SBCC student senate reinstates former officer removed for violating standing rules


Sydney Antil, Channels Staff

The Student Senate Friday voted 7-1 to reinstate Yeihoon Choi, former vice president of operations and finances, on the senate after he was automatically removed last week because of excessive absences.

Choi was absent three out of the seven meetings the senate held so far this semester, and arrived more than 30 minutes late to another meeting which counted as a fourth absence.

According to the senate’s standing rules, four absences from regular meetings—unexcused or excused—constitutes a “neglect of duty,” which results in automatic removal.

In an email to the senate, Choi said he wanted to appeal his removal from the group, which is permitted under the senate’s bylaws.

Yeihoon Choi, March 13, 2017
Michaela Wahlstroem
Yeihoon Choi, March 13, 2017

During his in-person appeal Friday, Choi apologized to the senate for his absences. He had been absent so frequently, he said, because he was concerned about not getting accepted into any UC’s because of a failing grade he received in a class and was distressed about two family members in Korea being diagnosed with cancer.

“I usually don’t hang out with people, but I wanted to try to forget that stuff,” Choi said. “So I started to hang out a lot with other people and then I got tired real quick so I couldn’t make the meeting on time or I missed the meeting.”

Choi also said that while he holds himself accountable for his removal, he still believes he can do a good job on the senate.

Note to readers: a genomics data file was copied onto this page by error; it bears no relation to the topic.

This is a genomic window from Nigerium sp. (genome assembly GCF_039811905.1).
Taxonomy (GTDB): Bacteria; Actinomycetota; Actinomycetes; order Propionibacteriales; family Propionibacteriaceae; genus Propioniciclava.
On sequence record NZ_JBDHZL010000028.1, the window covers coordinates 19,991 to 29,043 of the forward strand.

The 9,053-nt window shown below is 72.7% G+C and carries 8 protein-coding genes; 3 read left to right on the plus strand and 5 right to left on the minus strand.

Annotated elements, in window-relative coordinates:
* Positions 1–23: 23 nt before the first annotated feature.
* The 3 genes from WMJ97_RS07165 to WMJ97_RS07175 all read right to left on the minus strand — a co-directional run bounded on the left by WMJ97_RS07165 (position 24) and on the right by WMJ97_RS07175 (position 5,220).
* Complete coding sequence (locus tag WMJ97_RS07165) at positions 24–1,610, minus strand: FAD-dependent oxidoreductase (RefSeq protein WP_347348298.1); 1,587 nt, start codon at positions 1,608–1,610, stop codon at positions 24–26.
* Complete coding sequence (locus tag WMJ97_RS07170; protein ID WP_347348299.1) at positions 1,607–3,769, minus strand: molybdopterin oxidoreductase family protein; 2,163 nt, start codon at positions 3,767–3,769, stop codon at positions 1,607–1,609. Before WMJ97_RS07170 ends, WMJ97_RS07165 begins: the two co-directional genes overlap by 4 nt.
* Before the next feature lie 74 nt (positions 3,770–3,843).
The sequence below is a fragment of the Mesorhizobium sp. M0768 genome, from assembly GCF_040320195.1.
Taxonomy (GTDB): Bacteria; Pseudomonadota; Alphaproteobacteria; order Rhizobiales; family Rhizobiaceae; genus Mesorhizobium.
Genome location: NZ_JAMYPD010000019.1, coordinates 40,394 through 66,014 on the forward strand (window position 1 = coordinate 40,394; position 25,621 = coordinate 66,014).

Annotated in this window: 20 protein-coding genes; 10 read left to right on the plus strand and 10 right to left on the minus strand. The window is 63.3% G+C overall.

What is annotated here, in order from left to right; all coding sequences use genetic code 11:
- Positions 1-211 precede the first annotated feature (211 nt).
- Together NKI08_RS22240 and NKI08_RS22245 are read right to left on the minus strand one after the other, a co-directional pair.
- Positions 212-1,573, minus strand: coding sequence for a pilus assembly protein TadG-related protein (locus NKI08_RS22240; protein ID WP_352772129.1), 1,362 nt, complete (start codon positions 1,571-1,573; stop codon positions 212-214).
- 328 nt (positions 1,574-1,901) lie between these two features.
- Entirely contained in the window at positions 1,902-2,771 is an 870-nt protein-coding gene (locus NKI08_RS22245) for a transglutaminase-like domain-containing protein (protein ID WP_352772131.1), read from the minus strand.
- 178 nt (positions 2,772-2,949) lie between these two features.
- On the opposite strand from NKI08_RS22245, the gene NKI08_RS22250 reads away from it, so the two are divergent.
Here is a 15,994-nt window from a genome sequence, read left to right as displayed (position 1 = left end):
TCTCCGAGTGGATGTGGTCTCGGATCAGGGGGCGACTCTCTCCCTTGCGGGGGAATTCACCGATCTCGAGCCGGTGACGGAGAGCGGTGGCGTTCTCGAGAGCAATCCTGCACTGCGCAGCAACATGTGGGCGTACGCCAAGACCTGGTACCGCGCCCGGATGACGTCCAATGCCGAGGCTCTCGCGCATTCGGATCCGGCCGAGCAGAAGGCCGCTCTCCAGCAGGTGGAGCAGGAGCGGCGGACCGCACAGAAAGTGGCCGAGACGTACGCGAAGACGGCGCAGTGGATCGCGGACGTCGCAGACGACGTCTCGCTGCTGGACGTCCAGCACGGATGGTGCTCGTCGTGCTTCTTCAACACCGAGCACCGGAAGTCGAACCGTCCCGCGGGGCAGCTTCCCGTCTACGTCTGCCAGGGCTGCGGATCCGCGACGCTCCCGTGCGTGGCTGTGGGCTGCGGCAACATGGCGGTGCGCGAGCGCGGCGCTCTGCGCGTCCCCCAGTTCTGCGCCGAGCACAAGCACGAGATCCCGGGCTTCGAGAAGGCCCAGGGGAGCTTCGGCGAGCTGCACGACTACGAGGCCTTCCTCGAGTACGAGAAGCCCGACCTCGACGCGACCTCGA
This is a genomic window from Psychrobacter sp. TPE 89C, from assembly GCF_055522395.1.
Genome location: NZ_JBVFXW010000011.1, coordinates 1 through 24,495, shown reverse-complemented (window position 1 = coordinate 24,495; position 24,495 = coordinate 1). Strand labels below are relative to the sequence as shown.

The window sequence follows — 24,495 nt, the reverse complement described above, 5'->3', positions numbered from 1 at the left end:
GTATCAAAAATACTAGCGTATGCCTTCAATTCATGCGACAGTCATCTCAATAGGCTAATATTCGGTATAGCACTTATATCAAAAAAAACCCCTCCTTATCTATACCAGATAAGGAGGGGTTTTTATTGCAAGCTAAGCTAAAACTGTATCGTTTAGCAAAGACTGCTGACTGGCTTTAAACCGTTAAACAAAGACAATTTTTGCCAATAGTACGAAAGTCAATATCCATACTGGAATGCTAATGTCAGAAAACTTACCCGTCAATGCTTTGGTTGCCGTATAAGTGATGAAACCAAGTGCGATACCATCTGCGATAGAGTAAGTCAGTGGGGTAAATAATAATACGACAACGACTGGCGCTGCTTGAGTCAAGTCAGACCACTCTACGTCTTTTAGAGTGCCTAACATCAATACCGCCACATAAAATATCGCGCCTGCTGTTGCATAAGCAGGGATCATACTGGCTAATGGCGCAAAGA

“I was able to be in [Associated Student Government] because students supported me. I feel like I should do my job until the end of the semester,” Choi said. “That’s why I’m still trying my case.”

Some senators appeared to empathize with Choi. Sukriti Gangopadhyay, commissioner of clubs and organizations, said that he can understand how it feels to be away from family during hard times.

Josh Oken
James Von Essen
Josh Oken

On the other side, Josh Oken, vice president of internal affairs, said that he had been going through a lot the past couple semesters, but also held himself accountable for his role on the senate. Oken said he believes that Choi should have held himself even more accountable because he is an elected official.

“While I want to vote you back on because it’s been very sad what’s been happening to you, there’s a reason why we have four absences instead of just one,” Oken said.

After discussion, the appeal was voted on and the motion to reinstate Choi passed with more than two-thirds of the votes needed, with seven senators for and Oken opposed.